Don’t expect a banner year for Rye teams

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Sports editorial by Noah Love

Will it be a season to forget?

Sometimes there’s nothing in sports as exciting as university athletics, but if you’re at Ryerson, you may want to stick with the professionals. Most of our teams feature Ontario all-stars, but whether any of them will make a difference on their respective teams this year is a mystery. When we last left the men’s basketball team, they had suffered a second consecutive playoff loss, ad then a major personnel loss. Gone are the OUA East first team all-star, Bill Crowdis, as well as rookie all-star Sandy Brar and 5-foot-3 phenom Karlo Villanueva.

Whether this team has recruited enough talent to compete will not be the Rams’ biggest concern. With OUA East and West merging, Ryerson team will face a very difficult schedule that will include games against national tournament stars MacMaster, Western, and Carleton.

“We feel the need to make a big jump in terms of quality next season,” assistant coach Bob Marsh said following last year’s playoff loss to the York Yeomen. This team needs a great leap if it plans to be among the OUA’s top four. If could be a long year for coach Terry Haggerty and company. The women’s team is in a whole other state of trouble. The Lady Rams went a depressing 5-15 last year, and that was with OUA East offensive and defensive all-star Miruna Muller. Now that Muller is gone, coach Sandra Pothier is going to need all-star turns from a group somewhat talented sophomores for the Rams to keep their heads above water.

My feeling is that it will be a tough year for the team. Unless they’ve got an NCAA-calibre starter in the fold, this will most likely be a season to forget.

Neither team will be able to count on crowds to help them find success. Last season the Kerr Gym was often emptier than screenings of the summer bomb,Pootie Tang. If the Rams start losing early and often, crowd turnouts will likely stay low.

On to volleyball. Considered a prestige sport in many Canadian universities, men’s volleyball coach Mirek Porosa has struggled to bring his team to respectability in the last three seasons. This year’s Rams are hoping for more success, and it is possible they hold the cards needed to get it. “We’ll win more games than we lose next year,” all-star Sasha Simic boldly proclaimed following the Rams’ 0-12 season – a season that included an CIAU – low three games won. But Ryerson’s 2000-01 male athlete of the year might be on to something. Simic is the key to the team’s success. His average of 3.76 kills-per-match was fourth highest in the CIAU and he was named to the OUA second all-star team. With most of last year’s team returning to the court and coach Porosa’s Junior Olympic son entering his first year at Ryerson, the Rams may actually win a couple.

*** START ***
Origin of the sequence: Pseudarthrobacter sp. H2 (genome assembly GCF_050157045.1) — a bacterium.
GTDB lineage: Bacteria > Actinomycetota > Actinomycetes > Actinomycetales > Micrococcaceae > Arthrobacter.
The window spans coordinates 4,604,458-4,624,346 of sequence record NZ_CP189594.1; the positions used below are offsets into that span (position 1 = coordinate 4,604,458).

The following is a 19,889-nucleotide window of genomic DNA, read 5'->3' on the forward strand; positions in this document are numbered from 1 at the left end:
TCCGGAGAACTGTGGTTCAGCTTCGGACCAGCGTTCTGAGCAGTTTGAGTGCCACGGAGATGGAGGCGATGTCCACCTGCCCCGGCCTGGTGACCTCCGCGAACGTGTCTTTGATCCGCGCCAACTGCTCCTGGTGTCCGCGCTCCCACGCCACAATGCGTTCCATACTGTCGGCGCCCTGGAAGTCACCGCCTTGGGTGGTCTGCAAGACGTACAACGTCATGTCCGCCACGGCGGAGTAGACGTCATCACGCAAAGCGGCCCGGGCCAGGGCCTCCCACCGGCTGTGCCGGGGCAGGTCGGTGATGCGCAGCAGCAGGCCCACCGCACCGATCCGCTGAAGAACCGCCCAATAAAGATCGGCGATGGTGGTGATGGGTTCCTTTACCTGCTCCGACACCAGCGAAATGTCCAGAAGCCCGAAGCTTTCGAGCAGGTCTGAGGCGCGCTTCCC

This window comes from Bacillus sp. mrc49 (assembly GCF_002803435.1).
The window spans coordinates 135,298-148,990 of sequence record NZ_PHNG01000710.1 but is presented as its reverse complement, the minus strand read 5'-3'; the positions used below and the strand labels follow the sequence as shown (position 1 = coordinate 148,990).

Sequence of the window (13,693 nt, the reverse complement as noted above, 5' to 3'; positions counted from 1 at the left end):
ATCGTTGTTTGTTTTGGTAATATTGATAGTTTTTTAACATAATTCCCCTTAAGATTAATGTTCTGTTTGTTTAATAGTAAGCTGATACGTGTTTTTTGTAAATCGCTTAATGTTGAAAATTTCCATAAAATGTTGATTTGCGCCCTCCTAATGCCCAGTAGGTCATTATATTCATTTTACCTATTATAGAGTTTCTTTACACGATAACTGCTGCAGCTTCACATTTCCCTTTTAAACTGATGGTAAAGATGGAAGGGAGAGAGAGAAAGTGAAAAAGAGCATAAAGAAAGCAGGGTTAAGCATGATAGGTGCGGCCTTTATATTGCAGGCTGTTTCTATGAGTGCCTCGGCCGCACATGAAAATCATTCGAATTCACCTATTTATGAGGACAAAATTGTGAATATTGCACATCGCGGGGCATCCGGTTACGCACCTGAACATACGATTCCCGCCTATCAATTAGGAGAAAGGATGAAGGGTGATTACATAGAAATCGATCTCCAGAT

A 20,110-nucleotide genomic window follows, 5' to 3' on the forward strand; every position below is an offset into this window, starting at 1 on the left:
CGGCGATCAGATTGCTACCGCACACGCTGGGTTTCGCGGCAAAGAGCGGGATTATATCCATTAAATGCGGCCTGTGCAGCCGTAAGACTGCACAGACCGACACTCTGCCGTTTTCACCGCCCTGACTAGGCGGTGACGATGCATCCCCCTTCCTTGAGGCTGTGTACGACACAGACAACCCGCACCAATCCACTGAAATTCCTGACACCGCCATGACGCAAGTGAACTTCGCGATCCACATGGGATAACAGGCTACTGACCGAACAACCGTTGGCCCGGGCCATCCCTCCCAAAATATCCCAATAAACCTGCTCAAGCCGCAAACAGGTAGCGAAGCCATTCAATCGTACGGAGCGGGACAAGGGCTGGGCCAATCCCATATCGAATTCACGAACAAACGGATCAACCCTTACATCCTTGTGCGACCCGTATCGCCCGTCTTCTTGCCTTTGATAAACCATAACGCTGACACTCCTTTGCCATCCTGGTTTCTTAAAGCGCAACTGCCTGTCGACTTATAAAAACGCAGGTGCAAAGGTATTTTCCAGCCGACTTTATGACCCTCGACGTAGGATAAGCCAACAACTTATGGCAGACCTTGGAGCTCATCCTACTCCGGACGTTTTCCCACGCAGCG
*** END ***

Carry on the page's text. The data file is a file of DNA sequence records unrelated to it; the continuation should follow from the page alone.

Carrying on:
The women’s team surprised many last season by going a respectable 8-9, losing in OUA quarter finals to the eventual champion, University of Toronto. Coach Arif Nathoo loses seniors Carly Price and Kate Streib, but much of last year’s talent, including MVP Elizabeth Reid, is returning to the squad this season. With some quality first year talent, this could easily be the team to watch.

As for the sports the school has even less of a vested interest in…last year’s hockey team, with its revolving door roster, went miserable 4-20-0. The lowlight came when the team was featured as ONTV’s game of the week taking a 10-0 beating at the hands of the Guelph Griffins. If second-year head coach Ed Kirsten can convince his players that they can play like gods, the Rams might tie or even win a couple games. For now, this team will need major changes to allow fewer goals against, let alone any possible success.

Last year, Ryerson’s men’s and women’s soccer teams went a combined 0-20-0, and between them they had nine goals all season. I’m not expecting anything from either of these teams in hopes that I will be surprised when hey actually win a game.

Ryerson University does not place the same premium on sports as may other Canadian Universities. Our school is more likely to enjoy success from a good work ethic than from success achieved through aggressive recruiting. Until Ryerson athletics makes more of an effort to bring Canada’s best players to their teams, it will be one mediocre year after another. A few bright spots here and there, but nothing worth remembering.


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